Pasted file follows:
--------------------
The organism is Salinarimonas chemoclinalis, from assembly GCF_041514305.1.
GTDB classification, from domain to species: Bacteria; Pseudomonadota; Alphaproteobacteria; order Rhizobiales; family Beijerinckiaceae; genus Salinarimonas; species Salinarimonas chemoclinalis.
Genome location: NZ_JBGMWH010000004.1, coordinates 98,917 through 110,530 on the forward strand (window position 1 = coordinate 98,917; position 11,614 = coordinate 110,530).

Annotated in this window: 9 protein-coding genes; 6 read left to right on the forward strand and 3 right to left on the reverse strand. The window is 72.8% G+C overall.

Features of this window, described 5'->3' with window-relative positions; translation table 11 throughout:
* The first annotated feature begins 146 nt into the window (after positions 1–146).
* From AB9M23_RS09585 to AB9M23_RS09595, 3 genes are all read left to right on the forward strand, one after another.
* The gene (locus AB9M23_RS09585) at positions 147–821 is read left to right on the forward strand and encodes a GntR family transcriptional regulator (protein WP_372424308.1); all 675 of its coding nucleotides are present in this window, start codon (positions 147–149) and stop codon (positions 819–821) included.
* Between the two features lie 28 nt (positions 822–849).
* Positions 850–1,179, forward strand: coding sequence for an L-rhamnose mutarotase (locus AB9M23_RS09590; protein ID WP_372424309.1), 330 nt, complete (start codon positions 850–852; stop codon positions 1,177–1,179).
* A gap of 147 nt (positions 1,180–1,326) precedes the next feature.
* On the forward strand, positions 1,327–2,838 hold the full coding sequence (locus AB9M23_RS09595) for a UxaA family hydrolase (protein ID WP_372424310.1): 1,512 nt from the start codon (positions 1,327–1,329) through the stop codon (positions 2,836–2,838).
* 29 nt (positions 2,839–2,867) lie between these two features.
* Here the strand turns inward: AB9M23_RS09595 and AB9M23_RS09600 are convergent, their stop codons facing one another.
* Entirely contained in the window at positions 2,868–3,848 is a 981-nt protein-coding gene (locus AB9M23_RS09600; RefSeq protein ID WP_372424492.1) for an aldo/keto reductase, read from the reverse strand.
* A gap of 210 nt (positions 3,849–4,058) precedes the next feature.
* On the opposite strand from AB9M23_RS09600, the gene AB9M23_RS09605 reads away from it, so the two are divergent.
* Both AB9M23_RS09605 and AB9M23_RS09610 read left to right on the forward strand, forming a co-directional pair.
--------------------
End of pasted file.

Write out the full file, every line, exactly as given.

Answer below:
The organism is Salinarimonas chemoclinalis, from assembly GCF_041514305.1.
GTDB classification, from domain to species: Bacteria; Pseudomonadota; Alphaproteobacteria; order Rhizobiales; family Beijerinckiaceae; genus Salinarimonas; species Salinarimonas chemoclinalis.
Genome location: NZ_JBGMWH010000004.1, coordinates 98,917 through 110,530 on the forward strand (window position 1 = coordinate 98,917; position 11,614 = coordinate 110,530).

Annotated in this window: 9 protein-coding genes; 6 read left to right on the forward strand and 3 right to left on the reverse strand. The window is 72.8% G+C overall.

Features of this window, described 5'->3' with window-relative positions; translation table 11 throughout:
* The first annotated feature begins 146 nt into the window (after positions 1–146).
* From AB9M23_RS09585 to AB9M23_RS09595, 3 genes are all read left to right on the forward strand, one after another.
* The gene (locus AB9M23_RS09585) at positions 147–821 is read left to right on the forward strand and encodes a GntR family transcriptional regulator (protein WP_372424308.1); all 675 of its coding nucleotides are present in this window, start codon (positions 147–149) and stop codon (positions 819–821) included.
* Between the two features lie 28 nt (positions 822–849).
* Positions 850–1,179, forward strand: coding sequence for an L-rhamnose mutarotase (locus AB9M23_RS09590; protein ID WP_372424309.1), 330 nt, complete (start codon positions 850–852; stop codon positions 1,177–1,179).
* A gap of 147 nt (positions 1,180–1,326) precedes the next feature.
* On the forward strand, positions 1,327–2,838 hold the full coding sequence (locus AB9M23_RS09595) for a UxaA family hydrolase (protein ID WP_372424310.1): 1,512 nt from the start codon (positions 1,327–1,329) through the stop codon (positions 2,836–2,838).
* 29 nt (positions 2,839–2,867) lie between these two features.
* Here the strand turns inward: AB9M23_RS09595 and AB9M23_RS09600 are convergent, their stop codons facing one another.
* Entirely contained in the window at positions 2,868–3,848 is a 981-nt protein-coding gene (locus AB9M23_RS09600; RefSeq protein ID WP_372424492.1) for an aldo/keto reductase, read from the reverse strand.
* A gap of 210 nt (positions 3,849–4,058) precedes the next feature.
* On the opposite strand from AB9M23_RS09600, the gene AB9M23_RS09605 reads away from it, so the two are divergent.
* Both AB9M23_RS09605 and AB9M23_RS09610 read left to right on the forward strand, forming a co-directional pair.